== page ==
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‘Black Garden’
sepia, gold, selenium toned
gelatin silver print
25 x 25 inches
2011
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‘Black Mirror’
sepia, gold, selenium toned
gelatin silver print
25 x 25 inches
2011
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‘Swan’
sepia, gold, selenium toned
gelatin silver print
28 x 35 inches
2011
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‘Wave’
sepia, gold, selenium toned
gelatin silver print
25 x 25 inches
2011
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‘Schism’
sepia, gold, selenium toned
gelatin silver print
25 x 25 inches
2011
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‘Tree of Garni’
sepia, gold, selenium toned
gelatin silver print
25 x 25 inches
2011
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‘Mercury’
sepia, gold, selenium toned
gelatin silver print
25 x 25 inches
2011
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Born in Persia and raised in Athens, Greece and Vancouver B.C., Osheen Harruthoonyan is a Toronto based photographer and filmmaker. Drawing upon his rich experiences living in such diverse cities, he employs a multi-faceted approach towards his artistic practice, investigating memory, history and the deconstructive process of time. Osheen’s work has been featured on Bravo! Arts Channel and his exhibitions in Toronto have consistently been noted as a top show not to miss. Harruthoonyan has also worked as a cinematographer on numerous short films, music videos, and experimental films.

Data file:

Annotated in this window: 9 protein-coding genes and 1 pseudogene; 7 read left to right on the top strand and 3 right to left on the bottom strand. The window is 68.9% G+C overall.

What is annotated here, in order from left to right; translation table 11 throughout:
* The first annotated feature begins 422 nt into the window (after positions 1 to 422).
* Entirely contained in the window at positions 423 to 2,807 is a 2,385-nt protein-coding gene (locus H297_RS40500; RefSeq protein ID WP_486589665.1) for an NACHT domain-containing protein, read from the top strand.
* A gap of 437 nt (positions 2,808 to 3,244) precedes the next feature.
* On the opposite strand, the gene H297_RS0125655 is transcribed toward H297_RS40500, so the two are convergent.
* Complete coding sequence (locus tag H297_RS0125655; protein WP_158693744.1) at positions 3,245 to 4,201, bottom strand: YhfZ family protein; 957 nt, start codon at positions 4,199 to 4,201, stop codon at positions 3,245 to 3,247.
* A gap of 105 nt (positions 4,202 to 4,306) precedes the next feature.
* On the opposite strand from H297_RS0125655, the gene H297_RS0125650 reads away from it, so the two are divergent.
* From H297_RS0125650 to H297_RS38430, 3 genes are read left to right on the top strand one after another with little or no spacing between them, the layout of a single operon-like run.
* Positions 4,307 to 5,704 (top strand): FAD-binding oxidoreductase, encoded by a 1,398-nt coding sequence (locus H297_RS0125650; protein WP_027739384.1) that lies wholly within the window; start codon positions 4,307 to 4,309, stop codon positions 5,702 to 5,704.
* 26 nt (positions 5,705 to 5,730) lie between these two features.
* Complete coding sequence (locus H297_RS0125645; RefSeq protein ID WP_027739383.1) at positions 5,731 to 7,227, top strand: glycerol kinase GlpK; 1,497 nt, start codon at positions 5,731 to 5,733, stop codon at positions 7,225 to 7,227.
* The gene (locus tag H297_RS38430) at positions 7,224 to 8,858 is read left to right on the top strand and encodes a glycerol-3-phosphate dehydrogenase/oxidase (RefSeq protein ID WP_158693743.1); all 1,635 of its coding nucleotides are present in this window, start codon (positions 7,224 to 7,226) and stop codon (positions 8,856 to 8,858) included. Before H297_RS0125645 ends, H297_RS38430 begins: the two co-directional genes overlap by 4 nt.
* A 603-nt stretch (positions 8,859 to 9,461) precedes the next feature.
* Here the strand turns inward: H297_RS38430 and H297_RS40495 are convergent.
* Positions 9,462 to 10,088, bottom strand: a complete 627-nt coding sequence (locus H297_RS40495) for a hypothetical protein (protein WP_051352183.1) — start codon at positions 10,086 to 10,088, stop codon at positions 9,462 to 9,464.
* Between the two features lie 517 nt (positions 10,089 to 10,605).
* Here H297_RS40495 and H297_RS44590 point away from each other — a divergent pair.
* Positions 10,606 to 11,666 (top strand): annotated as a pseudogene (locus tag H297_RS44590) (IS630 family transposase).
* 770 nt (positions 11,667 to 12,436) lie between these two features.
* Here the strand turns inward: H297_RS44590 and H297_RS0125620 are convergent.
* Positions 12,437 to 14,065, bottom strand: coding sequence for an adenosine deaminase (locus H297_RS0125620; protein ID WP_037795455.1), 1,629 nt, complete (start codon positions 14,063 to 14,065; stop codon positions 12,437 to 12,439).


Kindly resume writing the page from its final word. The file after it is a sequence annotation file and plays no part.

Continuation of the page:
Osheen Harruthoonyan’s sumptuous photographic prints evoke the uncertain, fledgling flashes encountered at the threshold of a dream. Combining traditional large-format photography with a variety of analog photo-manipulation techniques, Harruthoonyan skillfully renders his subjects within ethereally illusive environments. The fastidious striations and cracks of his altered film negatives become esoteric anomalies that hearken to a unique and singular “subterranean realm”.